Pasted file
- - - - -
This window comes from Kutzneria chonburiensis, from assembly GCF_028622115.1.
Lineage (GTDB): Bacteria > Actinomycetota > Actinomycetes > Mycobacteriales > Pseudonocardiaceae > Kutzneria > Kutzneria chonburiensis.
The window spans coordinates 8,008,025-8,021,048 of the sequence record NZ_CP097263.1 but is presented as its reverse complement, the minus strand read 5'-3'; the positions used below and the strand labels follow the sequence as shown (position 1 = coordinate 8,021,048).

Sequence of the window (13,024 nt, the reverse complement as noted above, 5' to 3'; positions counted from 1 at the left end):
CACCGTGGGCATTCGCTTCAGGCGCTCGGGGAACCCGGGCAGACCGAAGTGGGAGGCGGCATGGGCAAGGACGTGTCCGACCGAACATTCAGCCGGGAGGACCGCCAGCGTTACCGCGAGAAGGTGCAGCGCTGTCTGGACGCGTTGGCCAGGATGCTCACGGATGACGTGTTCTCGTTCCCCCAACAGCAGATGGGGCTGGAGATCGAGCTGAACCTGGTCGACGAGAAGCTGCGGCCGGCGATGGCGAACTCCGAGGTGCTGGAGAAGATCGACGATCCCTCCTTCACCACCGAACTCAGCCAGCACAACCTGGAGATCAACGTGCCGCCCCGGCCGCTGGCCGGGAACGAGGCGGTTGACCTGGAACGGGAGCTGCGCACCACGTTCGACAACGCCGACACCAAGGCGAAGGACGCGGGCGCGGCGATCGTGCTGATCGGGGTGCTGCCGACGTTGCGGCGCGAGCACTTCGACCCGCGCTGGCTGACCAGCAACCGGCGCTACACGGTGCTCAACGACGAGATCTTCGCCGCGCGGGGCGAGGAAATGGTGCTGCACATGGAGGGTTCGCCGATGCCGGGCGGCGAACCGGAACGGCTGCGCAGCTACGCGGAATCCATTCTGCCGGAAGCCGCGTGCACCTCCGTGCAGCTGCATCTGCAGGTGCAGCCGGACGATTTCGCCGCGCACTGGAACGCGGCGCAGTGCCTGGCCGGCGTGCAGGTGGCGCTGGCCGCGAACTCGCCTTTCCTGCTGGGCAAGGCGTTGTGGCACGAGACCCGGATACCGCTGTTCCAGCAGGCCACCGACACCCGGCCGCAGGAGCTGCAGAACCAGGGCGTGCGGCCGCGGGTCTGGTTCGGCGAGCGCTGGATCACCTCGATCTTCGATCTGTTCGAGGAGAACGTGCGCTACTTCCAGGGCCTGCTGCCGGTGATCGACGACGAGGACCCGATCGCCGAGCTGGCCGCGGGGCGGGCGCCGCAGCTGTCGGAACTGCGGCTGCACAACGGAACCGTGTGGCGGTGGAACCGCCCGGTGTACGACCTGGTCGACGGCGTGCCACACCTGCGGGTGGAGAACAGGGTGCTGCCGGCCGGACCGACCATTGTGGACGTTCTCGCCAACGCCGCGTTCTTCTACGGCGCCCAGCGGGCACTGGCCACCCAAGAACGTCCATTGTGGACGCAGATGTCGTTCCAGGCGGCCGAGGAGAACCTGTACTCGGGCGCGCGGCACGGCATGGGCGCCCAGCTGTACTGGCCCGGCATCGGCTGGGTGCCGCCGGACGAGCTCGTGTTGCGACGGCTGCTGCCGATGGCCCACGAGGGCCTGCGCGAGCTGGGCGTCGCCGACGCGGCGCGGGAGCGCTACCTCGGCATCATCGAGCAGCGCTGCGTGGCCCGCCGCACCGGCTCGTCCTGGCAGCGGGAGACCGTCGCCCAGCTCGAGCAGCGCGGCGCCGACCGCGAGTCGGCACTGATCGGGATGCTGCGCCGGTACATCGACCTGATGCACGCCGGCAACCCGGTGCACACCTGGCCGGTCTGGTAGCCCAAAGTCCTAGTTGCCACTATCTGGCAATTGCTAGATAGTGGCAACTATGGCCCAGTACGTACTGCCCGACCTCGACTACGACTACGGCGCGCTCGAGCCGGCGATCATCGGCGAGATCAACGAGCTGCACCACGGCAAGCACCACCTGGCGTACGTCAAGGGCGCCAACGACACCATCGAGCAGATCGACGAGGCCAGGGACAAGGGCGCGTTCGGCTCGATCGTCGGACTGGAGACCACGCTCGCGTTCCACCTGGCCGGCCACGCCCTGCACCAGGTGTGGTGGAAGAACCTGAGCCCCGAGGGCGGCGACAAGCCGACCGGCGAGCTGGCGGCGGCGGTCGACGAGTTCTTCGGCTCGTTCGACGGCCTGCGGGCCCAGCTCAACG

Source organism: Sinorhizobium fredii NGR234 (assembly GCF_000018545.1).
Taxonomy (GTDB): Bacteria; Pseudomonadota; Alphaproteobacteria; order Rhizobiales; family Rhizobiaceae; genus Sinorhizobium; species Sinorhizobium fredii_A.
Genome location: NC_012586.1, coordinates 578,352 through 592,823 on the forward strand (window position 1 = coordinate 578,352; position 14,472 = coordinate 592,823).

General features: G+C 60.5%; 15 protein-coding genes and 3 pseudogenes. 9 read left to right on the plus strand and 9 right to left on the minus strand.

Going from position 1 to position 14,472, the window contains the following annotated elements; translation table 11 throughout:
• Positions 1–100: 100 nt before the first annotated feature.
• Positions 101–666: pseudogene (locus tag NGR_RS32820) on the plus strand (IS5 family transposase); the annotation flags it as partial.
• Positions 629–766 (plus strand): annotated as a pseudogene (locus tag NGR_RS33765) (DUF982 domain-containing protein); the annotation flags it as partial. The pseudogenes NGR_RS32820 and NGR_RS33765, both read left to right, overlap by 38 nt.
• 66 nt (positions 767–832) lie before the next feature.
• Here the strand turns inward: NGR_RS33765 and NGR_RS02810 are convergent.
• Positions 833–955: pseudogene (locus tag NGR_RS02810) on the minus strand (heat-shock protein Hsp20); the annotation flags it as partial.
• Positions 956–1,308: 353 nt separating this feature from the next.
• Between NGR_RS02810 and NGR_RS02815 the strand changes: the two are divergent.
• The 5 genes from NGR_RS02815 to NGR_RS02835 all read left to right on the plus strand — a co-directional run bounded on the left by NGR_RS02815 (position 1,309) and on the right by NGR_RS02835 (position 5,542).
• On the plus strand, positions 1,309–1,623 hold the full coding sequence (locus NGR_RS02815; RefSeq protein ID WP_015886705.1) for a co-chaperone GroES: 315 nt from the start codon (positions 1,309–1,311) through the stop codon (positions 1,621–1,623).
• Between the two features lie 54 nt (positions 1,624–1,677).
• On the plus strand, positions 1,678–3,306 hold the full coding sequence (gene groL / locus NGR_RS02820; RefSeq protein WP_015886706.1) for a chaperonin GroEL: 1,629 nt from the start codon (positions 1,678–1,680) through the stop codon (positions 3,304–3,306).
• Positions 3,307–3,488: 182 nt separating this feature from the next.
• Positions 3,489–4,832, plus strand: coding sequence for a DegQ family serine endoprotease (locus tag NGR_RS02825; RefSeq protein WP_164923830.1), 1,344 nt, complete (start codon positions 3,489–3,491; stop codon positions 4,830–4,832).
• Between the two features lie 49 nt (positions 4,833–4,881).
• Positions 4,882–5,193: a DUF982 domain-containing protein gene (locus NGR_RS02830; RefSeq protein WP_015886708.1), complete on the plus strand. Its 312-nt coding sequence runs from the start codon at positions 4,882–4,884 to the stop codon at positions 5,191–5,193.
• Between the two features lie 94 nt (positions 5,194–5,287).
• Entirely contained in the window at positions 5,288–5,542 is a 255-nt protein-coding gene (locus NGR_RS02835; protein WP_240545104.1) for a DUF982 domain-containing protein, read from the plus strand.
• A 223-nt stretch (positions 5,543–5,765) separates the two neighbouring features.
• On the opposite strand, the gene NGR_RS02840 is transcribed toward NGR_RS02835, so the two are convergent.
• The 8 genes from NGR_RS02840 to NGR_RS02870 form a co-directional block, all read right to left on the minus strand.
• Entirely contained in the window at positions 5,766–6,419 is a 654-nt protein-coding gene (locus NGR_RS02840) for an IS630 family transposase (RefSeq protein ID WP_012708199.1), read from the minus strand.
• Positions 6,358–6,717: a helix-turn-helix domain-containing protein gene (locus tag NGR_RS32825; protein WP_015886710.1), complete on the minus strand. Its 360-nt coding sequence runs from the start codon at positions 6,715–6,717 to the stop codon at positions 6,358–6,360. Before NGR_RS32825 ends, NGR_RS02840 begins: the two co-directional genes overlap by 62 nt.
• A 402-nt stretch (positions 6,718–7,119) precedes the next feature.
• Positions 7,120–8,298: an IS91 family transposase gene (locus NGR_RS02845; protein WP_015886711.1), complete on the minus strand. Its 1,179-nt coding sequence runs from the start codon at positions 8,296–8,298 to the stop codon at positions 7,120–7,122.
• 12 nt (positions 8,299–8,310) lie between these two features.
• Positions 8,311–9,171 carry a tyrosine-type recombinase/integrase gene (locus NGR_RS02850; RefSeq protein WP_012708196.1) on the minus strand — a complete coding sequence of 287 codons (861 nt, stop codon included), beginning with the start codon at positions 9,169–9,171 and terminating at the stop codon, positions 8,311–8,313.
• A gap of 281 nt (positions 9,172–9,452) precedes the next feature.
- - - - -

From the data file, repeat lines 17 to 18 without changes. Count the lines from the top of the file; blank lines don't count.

• Positions 956–1,308: 353 nt separating this feature from the next.
• Between NGR_RS02810 and NGR_RS02815 the strand changes: the two are divergent.